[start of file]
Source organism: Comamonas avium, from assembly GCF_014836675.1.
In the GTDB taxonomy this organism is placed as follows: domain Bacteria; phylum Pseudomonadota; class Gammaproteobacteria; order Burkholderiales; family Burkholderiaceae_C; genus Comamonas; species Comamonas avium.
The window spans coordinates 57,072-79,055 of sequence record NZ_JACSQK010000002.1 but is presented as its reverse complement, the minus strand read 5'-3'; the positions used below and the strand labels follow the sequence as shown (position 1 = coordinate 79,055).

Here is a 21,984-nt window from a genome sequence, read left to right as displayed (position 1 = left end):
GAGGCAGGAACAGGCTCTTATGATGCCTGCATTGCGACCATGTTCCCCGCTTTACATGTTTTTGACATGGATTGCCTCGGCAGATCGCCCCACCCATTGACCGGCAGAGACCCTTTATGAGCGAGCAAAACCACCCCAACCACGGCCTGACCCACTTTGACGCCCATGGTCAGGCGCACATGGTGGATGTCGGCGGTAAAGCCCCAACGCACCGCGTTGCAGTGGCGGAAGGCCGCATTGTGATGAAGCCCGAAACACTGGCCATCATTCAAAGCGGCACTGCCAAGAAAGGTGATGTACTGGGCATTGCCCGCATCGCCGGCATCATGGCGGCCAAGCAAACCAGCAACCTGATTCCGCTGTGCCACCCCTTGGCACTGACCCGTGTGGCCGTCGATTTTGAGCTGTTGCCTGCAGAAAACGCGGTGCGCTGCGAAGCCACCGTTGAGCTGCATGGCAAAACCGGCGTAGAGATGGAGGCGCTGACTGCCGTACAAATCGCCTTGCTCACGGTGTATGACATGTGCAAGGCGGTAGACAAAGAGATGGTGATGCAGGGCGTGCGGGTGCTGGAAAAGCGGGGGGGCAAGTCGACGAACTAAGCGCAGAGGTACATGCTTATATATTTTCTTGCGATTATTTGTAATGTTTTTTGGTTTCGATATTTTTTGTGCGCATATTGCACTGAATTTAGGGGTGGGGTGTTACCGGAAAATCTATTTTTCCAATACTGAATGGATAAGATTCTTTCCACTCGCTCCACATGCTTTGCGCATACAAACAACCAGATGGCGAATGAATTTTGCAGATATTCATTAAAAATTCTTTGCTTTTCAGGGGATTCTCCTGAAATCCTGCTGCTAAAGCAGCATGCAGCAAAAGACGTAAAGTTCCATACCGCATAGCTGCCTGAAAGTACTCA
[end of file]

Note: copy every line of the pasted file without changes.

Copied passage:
Source organism: Comamonas avium, from assembly GCF_014836675.1.
In the GTDB taxonomy this organism is placed as follows: domain Bacteria; phylum Pseudomonadota; class Gammaproteobacteria; order Burkholderiales; family Burkholderiaceae_C; genus Comamonas; species Comamonas avium.
The window spans coordinates 57,072-79,055 of sequence record NZ_JACSQK010000002.1 but is presented as its reverse complement, the minus strand read 5'-3'; the positions used below and the strand labels follow the sequence as shown (position 1 = coordinate 79,055).

Here is a 21,984-nt window from a genome sequence, read left to right as displayed (position 1 = left end):
GAGGCAGGAACAGGCTCTTATGATGCCTGCATTGCGACCATGTTCCCCGCTTTACATGTTTTTGACATGGATTGCCTCGGCAGATCGCCCCACCCATTGACCGGCAGAGACCCTTTATGAGCGAGCAAAACCACCCCAACCACGGCCTGACCCACTTTGACGCCCATGGTCAGGCGCACATGGTGGATGTCGGCGGTAAAGCCCCAACGCACCGCGTTGCAGTGGCGGAAGGCCGCATTGTGATGAAGCCCGAAACACTGGCCATCATTCAAAGCGGCACTGCCAAGAAAGGTGATGTACTGGGCATTGCCCGCATCGCCGGCATCATGGCGGCCAAGCAAACCAGCAACCTGATTCCGCTGTGCCACCCCTTGGCACTGACCCGTGTGGCCGTCGATTTTGAGCTGTTGCCTGCAGAAAACGCGGTGCGCTGCGAAGCCACCGTTGAGCTGCATGGCAAAACCGGCGTAGAGATGGAGGCGCTGACTGCCGTACAAATCGCCTTGCTCACGGTGTATGACATGTGCAAGGCGGTAGACAAAGAGATGGTGATGCAGGGCGTGCGGGTGCTGGAAAAGCGGGGGGGCAAGTCGACGAACTAAGCGCAGAGGTACATGCTTATATATTTTCTTGCGATTATTTGTAATGTTTTTTGGTTTCGATATTTTTTGTGCGCATATTGCACTGAATTTAGGGGTGGGGTGTTACCGGAAAATCTATTTTTCCAATACTGAATGGATAAGATTCTTTCCACTCGCTCCACATGCTTTGCGCATACAAACAACCAGATGGCGAATGAATTTTGCAGATATTCATTAAAAATTCTTTGCTTTTCAGGGGATTCTCCTGAAATCCTGCTGCTAAAGCAGCATGCAGCAAAAGACGTAAAGTTCCATACCGCATAGCTGCCTGAAAGTACTCA